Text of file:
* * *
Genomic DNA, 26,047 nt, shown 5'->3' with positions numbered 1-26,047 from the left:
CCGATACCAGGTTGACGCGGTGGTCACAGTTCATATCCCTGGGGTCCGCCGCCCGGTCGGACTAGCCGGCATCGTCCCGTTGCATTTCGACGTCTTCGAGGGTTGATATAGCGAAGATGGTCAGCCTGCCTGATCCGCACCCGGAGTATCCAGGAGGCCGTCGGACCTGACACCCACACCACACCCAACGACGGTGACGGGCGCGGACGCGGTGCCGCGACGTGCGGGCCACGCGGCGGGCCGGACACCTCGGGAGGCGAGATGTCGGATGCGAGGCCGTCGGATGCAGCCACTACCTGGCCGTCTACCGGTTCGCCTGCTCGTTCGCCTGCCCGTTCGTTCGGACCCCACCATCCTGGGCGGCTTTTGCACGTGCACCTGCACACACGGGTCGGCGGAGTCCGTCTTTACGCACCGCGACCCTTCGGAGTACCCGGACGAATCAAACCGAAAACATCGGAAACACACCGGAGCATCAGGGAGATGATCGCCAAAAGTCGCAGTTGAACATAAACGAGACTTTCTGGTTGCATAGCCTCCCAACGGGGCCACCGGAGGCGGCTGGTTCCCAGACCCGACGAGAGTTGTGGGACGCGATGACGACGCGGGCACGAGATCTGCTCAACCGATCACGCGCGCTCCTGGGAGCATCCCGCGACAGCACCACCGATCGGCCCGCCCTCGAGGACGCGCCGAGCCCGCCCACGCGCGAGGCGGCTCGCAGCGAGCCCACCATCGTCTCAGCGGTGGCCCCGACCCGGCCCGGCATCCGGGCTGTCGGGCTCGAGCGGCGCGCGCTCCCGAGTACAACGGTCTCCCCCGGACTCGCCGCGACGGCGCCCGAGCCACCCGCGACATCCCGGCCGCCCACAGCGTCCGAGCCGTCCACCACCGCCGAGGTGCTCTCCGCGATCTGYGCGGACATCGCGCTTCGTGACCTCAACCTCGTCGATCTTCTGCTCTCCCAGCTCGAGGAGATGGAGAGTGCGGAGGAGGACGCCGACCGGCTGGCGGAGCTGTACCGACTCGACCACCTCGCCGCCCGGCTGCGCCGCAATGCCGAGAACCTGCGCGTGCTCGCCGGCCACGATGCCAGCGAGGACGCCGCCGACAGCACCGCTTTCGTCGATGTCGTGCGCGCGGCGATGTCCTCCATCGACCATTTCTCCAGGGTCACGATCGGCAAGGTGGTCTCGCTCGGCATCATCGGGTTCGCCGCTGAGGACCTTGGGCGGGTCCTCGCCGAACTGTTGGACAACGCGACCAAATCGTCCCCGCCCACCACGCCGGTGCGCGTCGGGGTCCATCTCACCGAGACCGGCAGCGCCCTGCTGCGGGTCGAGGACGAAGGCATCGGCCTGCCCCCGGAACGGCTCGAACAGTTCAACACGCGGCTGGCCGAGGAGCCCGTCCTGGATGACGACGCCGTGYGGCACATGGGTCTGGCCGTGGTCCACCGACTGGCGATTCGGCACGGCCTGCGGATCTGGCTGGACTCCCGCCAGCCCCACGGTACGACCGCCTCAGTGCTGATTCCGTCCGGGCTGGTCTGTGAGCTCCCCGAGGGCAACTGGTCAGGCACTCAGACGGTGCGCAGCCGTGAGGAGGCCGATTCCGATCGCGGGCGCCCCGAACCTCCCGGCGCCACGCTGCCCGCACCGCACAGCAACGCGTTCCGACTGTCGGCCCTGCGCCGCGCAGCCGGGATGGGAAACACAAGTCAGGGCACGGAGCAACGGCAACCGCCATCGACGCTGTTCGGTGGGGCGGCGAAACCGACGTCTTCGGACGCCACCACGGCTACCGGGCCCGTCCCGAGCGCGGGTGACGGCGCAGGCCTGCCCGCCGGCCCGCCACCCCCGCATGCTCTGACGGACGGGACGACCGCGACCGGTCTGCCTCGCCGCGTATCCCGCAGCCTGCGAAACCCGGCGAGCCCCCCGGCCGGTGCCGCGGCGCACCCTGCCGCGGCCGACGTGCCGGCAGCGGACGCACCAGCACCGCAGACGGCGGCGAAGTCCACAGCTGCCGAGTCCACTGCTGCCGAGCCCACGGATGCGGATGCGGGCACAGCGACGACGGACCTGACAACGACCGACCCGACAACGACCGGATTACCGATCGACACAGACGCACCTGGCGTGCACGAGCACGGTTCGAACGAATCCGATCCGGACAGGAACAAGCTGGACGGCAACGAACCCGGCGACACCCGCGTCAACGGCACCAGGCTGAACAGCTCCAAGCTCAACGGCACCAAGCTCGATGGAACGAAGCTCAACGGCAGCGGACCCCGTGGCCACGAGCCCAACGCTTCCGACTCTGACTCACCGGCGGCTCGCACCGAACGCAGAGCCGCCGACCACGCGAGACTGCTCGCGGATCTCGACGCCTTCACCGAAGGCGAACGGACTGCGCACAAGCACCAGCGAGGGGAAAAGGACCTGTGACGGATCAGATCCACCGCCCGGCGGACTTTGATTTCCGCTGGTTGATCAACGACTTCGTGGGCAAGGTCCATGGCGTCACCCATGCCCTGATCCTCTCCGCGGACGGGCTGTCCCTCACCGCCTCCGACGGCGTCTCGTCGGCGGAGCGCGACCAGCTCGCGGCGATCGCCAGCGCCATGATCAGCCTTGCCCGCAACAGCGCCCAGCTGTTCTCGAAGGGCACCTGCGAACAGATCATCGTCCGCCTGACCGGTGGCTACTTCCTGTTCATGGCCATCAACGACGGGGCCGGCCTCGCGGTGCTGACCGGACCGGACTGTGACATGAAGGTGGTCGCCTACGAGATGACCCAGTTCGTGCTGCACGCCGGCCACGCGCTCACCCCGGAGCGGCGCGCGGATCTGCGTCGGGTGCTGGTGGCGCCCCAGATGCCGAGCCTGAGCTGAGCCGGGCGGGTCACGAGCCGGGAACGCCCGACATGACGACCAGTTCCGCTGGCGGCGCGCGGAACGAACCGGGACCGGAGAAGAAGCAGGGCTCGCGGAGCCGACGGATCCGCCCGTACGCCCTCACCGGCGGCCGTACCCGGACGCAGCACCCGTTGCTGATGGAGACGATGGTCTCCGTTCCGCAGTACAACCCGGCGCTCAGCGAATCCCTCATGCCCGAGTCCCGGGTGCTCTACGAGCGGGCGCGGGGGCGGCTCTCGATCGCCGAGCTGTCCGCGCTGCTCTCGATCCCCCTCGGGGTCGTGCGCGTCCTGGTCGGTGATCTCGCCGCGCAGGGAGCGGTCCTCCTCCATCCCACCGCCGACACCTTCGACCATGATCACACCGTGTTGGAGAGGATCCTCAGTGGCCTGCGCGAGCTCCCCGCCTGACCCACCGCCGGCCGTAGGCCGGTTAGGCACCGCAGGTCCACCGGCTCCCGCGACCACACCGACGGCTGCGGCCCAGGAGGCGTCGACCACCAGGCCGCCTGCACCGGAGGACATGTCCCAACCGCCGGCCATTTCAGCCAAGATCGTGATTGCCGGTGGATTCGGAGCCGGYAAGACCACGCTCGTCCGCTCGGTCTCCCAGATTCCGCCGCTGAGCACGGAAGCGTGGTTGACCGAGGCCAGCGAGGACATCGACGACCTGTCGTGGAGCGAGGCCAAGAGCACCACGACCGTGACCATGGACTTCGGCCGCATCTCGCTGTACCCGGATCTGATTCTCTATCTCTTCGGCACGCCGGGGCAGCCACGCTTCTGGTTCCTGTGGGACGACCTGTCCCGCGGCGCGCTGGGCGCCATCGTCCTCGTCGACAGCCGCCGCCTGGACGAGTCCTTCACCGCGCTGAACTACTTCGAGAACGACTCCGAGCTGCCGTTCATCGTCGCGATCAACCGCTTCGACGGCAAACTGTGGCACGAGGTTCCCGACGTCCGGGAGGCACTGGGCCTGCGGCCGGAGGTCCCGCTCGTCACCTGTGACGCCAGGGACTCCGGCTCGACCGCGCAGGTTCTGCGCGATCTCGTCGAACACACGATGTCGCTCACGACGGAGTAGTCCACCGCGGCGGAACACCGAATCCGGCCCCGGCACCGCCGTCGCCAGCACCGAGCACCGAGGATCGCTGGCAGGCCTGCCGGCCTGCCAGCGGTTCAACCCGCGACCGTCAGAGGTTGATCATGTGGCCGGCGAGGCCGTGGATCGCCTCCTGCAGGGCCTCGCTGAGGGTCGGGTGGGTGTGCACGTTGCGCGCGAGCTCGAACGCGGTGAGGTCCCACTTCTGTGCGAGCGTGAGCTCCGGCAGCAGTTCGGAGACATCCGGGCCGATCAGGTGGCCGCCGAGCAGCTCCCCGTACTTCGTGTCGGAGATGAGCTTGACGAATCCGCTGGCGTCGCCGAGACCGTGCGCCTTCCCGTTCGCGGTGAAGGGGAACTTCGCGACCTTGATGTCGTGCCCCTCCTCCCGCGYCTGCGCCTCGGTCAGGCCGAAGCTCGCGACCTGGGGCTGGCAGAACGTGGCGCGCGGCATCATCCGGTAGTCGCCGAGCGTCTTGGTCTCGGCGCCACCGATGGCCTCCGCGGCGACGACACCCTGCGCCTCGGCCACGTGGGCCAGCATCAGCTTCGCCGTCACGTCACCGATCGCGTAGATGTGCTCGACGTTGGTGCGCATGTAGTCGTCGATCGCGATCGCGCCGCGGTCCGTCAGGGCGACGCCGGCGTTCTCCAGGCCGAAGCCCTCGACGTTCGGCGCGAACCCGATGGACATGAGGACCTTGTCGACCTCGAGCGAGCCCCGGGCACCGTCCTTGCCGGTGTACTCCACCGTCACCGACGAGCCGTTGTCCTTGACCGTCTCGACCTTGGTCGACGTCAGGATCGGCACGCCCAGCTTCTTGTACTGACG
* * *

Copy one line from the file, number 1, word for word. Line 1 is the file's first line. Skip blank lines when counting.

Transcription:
Genomic DNA, 26,047 nt, shown 5'->3' with positions numbered 1-26,047 from the left: